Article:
The race for U.S. Senate in Indiana has been a slugfest of negative ads. It's a dead heat, with both candidates fighting for undecided voters, who tell Eyewitness News they are not hearing what they want to know.
The relentless TV commercial attacks in the battle for Indiana's senate seat has voters feeling like campaign casualties.
"When I see the ads come on TV now, I just zone out," said Dave Foster, an unemployed father of two.
"This guy is saying 'My opponent is stupid' and he's saying the same thing back, 'He's stupid, too'," said Bryan Hudson, a retired auto mechanic.
"I turn off the ads when they come on," said Marcia Angstadt, a real estate worker.
The race between Republican Richard Mourdock and Democrat Joe Donnelly is a dead heat. Voters still wavering, like Angstadt, are crucial. Their decision likely hinges on what is said in the next two weeks.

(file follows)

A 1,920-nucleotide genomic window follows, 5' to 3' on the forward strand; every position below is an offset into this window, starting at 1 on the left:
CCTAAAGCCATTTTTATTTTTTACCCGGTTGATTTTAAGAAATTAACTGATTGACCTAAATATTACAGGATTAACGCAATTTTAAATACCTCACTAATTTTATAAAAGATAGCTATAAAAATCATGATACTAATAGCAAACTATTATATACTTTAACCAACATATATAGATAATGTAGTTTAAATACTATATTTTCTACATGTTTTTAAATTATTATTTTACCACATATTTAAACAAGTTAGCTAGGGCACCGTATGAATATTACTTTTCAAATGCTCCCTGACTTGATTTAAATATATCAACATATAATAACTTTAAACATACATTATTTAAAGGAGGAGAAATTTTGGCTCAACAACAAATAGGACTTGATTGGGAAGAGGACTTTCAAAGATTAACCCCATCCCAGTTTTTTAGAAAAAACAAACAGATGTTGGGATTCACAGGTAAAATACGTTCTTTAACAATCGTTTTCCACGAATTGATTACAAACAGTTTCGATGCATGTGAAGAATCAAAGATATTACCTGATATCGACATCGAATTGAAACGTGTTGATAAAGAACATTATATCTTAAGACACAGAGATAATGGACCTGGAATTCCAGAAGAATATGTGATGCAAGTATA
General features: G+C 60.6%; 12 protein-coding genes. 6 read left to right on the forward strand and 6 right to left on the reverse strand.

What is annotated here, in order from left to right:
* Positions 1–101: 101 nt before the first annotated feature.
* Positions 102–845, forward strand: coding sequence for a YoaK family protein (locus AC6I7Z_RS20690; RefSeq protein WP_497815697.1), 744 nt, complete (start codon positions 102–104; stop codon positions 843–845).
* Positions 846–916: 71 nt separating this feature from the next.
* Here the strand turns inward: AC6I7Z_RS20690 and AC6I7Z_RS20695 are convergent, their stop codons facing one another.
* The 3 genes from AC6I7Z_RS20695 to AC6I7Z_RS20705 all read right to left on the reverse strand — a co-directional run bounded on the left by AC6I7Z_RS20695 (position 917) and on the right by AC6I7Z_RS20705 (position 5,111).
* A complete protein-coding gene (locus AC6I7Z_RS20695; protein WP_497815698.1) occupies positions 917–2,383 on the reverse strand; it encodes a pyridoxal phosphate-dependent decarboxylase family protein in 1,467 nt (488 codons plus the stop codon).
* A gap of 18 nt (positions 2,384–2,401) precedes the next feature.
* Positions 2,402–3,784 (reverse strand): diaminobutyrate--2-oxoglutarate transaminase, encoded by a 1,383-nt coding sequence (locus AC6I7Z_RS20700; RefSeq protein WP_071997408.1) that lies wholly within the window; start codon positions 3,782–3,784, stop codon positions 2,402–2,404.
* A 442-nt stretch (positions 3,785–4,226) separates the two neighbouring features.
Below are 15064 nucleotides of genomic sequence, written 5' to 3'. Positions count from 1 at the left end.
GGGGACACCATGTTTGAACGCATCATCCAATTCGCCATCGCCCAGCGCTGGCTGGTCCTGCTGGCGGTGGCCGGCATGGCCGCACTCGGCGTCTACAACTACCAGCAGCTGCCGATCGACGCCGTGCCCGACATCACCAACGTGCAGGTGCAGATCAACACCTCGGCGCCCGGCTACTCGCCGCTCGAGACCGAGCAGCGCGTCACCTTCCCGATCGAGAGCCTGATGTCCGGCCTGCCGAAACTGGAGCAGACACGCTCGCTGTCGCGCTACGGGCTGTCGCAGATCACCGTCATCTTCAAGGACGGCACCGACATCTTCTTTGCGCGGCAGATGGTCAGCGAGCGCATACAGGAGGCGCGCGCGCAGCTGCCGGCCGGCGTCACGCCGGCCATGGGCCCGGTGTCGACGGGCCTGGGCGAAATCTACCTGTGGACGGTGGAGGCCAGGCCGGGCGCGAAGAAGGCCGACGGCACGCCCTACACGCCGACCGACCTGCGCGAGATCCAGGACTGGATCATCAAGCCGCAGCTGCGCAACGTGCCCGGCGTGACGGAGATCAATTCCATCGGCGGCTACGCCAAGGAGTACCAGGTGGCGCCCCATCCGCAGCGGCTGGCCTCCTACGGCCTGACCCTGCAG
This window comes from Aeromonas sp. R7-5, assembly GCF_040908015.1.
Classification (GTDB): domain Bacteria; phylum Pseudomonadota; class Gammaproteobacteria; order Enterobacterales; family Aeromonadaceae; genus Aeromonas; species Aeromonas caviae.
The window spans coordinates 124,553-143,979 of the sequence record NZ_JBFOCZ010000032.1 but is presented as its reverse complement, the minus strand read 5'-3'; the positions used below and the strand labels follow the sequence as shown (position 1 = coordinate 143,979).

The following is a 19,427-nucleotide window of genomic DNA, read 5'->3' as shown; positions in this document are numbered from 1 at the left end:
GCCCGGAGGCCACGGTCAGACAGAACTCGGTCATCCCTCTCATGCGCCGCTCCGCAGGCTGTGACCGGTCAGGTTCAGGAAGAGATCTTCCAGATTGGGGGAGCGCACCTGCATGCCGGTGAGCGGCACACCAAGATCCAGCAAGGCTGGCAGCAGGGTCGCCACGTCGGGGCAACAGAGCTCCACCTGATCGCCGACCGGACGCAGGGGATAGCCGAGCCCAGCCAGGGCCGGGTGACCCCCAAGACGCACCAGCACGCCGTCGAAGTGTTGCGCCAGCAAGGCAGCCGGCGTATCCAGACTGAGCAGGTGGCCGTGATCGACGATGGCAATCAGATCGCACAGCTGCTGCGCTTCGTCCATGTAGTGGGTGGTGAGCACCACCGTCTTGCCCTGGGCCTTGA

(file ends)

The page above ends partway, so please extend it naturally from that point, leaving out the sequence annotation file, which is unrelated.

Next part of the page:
"I still think we haven't heard much of a plan from either candidate," Angstadt said.
Kristy Sheeler is an associate professor at IUPUI, teaching political communications.
"It is the same message," Sheeler said. "Nobody is giving me anything different."
Whoever, drops the negative ads, Sheeler believes, will gain the advantage.
"If the candidate just says 'This is what I am going to do' and mat that change, I think they will pull in voters because it is so different," she said.
A new Mourdock ad featuring presidential candidate Mitt Romney praising his fellow Republican appears to turn the campaign in a different direction.
Donnelly's campaign staff won't say whether voters should expect any new ads or new strategies in the final weeks of the campaign.
However both campaigns say their candidates are preparing for Tuesday's final debate. Then will be barnstorming the state, meeting as many people as possible, pressing the flesh and pressing them for their votes.
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